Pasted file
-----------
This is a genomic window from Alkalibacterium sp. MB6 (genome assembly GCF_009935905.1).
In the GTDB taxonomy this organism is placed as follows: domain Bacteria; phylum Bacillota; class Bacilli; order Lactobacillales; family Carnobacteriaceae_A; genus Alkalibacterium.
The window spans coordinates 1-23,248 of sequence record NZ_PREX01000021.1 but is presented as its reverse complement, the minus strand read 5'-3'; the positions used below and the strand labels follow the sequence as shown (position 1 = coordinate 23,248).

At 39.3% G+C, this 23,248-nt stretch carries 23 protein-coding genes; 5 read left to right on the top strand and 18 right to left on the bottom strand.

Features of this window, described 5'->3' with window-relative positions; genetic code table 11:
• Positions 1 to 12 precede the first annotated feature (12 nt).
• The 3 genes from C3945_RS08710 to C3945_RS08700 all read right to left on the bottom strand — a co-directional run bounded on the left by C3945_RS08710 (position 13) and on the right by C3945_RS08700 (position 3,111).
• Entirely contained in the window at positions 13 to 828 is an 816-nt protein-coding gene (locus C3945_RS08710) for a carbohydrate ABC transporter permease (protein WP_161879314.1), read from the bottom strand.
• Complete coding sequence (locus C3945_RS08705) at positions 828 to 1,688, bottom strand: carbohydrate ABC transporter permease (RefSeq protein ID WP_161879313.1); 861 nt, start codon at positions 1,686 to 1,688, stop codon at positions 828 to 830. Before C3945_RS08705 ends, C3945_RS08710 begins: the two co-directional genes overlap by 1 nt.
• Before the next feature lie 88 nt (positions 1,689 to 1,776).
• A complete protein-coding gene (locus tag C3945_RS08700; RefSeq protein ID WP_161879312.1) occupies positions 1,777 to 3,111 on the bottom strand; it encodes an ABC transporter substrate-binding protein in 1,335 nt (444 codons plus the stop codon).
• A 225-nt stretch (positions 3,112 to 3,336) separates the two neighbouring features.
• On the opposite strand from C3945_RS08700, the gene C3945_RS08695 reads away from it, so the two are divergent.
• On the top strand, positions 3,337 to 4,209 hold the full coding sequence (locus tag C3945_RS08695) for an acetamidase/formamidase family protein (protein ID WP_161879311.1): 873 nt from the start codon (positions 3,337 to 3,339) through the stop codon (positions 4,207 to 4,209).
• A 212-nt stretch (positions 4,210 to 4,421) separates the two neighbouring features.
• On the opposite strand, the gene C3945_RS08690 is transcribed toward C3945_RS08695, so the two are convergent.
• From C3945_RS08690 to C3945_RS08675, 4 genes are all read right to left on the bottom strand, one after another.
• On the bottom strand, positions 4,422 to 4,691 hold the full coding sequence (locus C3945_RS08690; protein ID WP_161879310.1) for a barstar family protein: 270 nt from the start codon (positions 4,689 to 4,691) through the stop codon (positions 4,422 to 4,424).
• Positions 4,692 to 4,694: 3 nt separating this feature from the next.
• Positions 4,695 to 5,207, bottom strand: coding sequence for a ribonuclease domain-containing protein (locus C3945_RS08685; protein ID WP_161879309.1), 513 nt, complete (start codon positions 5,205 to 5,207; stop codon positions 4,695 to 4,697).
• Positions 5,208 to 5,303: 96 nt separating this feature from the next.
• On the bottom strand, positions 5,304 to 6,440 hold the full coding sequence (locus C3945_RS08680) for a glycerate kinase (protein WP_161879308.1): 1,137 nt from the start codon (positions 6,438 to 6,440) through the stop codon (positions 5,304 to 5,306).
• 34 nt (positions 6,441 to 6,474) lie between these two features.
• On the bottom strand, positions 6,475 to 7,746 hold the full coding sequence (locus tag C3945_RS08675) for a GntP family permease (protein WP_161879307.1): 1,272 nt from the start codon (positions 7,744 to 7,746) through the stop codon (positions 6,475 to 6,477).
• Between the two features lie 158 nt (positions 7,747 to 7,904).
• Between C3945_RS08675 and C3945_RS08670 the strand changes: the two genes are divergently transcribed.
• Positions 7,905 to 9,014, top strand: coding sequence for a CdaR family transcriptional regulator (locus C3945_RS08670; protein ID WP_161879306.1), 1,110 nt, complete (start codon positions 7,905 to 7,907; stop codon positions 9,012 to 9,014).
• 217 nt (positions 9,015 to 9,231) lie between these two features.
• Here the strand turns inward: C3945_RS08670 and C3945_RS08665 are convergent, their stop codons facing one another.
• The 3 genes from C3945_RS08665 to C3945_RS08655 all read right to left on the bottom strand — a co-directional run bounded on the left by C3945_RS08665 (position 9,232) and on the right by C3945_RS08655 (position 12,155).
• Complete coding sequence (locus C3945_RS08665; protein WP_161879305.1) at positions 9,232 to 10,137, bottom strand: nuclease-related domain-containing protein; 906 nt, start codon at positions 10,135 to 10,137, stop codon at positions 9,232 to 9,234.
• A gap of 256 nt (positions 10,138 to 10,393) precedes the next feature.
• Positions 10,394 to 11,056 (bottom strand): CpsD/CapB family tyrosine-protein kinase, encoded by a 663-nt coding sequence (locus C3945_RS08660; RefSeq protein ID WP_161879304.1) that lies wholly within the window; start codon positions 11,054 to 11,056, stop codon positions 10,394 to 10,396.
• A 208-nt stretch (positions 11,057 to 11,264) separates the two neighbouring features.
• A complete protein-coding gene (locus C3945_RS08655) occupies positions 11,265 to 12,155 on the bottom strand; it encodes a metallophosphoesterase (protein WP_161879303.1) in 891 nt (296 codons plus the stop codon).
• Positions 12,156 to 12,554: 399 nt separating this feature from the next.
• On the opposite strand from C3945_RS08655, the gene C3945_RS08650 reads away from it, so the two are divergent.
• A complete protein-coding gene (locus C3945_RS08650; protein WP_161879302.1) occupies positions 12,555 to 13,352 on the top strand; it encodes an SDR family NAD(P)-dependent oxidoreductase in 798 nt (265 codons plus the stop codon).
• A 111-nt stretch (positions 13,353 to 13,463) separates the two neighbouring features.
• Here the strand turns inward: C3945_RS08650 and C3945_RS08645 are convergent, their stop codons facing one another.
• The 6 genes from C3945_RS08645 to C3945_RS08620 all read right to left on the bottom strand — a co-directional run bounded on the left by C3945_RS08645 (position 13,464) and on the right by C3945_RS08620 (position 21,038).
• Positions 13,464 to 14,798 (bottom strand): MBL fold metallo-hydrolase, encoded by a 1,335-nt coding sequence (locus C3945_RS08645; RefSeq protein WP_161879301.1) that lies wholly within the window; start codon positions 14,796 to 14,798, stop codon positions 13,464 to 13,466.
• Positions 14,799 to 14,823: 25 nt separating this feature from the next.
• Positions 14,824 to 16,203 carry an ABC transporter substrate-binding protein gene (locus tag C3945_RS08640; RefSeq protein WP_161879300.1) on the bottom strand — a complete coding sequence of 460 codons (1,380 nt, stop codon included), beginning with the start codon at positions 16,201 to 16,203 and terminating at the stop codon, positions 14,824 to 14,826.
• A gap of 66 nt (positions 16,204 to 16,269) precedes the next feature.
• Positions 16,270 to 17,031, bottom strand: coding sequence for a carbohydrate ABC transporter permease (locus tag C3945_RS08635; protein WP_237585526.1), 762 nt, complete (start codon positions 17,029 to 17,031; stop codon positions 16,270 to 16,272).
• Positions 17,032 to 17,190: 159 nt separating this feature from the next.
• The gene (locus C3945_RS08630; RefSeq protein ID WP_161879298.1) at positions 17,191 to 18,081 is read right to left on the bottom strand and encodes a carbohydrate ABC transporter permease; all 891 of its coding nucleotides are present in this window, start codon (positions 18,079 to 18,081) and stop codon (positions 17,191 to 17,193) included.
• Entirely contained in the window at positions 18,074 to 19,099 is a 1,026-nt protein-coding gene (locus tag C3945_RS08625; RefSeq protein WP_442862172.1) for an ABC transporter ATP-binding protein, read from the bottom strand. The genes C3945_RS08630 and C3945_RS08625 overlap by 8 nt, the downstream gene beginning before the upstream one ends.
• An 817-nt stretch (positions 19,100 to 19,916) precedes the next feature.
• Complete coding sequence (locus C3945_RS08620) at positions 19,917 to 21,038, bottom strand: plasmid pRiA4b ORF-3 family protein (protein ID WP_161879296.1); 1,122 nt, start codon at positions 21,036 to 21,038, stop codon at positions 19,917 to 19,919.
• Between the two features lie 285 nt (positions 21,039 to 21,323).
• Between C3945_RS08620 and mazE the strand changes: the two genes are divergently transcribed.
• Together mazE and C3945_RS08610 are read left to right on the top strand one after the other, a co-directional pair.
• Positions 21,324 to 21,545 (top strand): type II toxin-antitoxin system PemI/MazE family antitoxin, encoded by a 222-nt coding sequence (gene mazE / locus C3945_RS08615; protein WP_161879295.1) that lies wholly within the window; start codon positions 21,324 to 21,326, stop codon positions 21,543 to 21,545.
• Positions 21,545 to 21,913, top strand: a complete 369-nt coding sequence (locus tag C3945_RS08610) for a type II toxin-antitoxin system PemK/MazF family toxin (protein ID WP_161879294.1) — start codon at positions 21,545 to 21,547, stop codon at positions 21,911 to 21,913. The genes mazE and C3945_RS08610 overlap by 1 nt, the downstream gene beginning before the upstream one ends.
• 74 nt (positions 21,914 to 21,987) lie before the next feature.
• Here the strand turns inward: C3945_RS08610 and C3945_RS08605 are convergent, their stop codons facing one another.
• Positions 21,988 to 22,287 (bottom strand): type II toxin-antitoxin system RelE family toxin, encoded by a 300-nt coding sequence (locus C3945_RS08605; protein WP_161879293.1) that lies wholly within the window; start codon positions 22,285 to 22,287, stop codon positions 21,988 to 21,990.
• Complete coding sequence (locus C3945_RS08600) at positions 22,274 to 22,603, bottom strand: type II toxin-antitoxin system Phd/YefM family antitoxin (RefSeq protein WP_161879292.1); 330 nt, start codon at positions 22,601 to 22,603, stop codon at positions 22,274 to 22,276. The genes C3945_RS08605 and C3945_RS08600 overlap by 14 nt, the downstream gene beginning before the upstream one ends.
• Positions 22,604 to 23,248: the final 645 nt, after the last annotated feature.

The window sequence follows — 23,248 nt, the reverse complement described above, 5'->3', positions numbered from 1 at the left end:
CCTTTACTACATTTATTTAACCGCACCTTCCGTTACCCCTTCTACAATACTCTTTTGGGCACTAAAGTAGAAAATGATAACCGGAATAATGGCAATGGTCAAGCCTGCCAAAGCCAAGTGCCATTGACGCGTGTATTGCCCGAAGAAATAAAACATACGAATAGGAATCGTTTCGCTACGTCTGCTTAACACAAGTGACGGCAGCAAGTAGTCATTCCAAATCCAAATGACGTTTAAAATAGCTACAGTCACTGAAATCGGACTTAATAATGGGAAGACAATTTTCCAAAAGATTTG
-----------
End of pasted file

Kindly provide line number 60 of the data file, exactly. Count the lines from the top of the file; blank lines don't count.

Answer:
• Complete coding sequence (locus C3945_RS08600) at positions 22,274 to 22,603, bottom strand: type II toxin-antitoxin system Phd/YefM family antitoxin (RefSeq protein WP_161879292.1); 330 nt, start codon at positions 22,601 to 22,603, stop codon at positions 22,274 to 22,276. The genes C3945_RS08605 and C3945_RS08600 overlap by 14 nt, the downstream gene beginning before the upstream one ends.